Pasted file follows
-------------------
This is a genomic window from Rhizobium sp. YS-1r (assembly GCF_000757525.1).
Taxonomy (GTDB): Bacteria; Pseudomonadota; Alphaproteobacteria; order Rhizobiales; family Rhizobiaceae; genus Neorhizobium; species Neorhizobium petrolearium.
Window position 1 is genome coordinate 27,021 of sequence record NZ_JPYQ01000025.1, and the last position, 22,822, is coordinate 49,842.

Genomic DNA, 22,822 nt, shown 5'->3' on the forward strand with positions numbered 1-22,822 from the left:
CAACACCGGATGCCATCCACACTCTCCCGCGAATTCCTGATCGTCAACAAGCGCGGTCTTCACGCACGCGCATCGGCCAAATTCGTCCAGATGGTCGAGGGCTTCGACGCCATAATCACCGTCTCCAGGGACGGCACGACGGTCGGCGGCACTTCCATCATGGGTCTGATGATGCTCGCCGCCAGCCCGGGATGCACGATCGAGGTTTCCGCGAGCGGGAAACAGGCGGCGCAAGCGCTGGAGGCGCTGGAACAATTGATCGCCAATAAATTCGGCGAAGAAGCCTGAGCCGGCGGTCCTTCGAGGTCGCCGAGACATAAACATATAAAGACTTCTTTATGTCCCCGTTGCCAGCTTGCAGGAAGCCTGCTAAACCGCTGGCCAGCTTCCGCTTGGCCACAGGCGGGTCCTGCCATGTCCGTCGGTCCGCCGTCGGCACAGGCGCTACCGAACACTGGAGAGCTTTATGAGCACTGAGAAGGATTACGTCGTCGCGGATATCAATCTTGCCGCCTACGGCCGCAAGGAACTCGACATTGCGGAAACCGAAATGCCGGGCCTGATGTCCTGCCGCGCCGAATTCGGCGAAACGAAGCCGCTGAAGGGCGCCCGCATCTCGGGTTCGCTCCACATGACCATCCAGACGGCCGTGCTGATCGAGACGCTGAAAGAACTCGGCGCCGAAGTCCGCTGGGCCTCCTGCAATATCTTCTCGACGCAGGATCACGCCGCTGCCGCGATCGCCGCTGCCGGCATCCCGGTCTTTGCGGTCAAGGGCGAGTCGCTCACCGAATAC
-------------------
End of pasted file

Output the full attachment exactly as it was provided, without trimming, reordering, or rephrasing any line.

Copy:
This is a genomic window from Rhizobium sp. YS-1r (assembly GCF_000757525.1).
Taxonomy (GTDB): Bacteria; Pseudomonadota; Alphaproteobacteria; order Rhizobiales; family Rhizobiaceae; genus Neorhizobium; species Neorhizobium petrolearium.
Window position 1 is genome coordinate 27,021 of sequence record NZ_JPYQ01000025.1, and the last position, 22,822, is coordinate 49,842.

Genomic DNA, 22,822 nt, shown 5'->3' on the forward strand with positions numbered 1-22,822 from the left:
CAACACCGGATGCCATCCACACTCTCCCGCGAATTCCTGATCGTCAACAAGCGCGGTCTTCACGCACGCGCATCGGCCAAATTCGTCCAGATGGTCGAGGGCTTCGACGCCATAATCACCGTCTCCAGGGACGGCACGACGGTCGGCGGCACTTCCATCATGGGTCTGATGATGCTCGCCGCCAGCCCGGGATGCACGATCGAGGTTTCCGCGAGCGGGAAACAGGCGGCGCAAGCGCTGGAGGCGCTGGAACAATTGATCGCCAATAAATTCGGCGAAGAAGCCTGAGCCGGCGGTCCTTCGAGGTCGCCGAGACATAAACATATAAAGACTTCTTTATGTCCCCGTTGCCAGCTTGCAGGAAGCCTGCTAAACCGCTGGCCAGCTTCCGCTTGGCCACAGGCGGGTCCTGCCATGTCCGTCGGTCCGCCGTCGGCACAGGCGCTACCGAACACTGGAGAGCTTTATGAGCACTGAGAAGGATTACGTCGTCGCGGATATCAATCTTGCCGCCTACGGCCGCAAGGAACTCGACATTGCGGAAACCGAAATGCCGGGCCTGATGTCCTGCCGCGCCGAATTCGGCGAAACGAAGCCGCTGAAGGGCGCCCGCATCTCGGGTTCGCTCCACATGACCATCCAGACGGCCGTGCTGATCGAGACGCTGAAAGAACTCGGCGCCGAAGTCCGCTGGGCCTCCTGCAATATCTTCTCGACGCAGGATCACGCCGCTGCCGCGATCGCCGCTGCCGGCATCCCGGTCTTTGCGGTCAAGGGCGAGTCGCTCACCGAATAC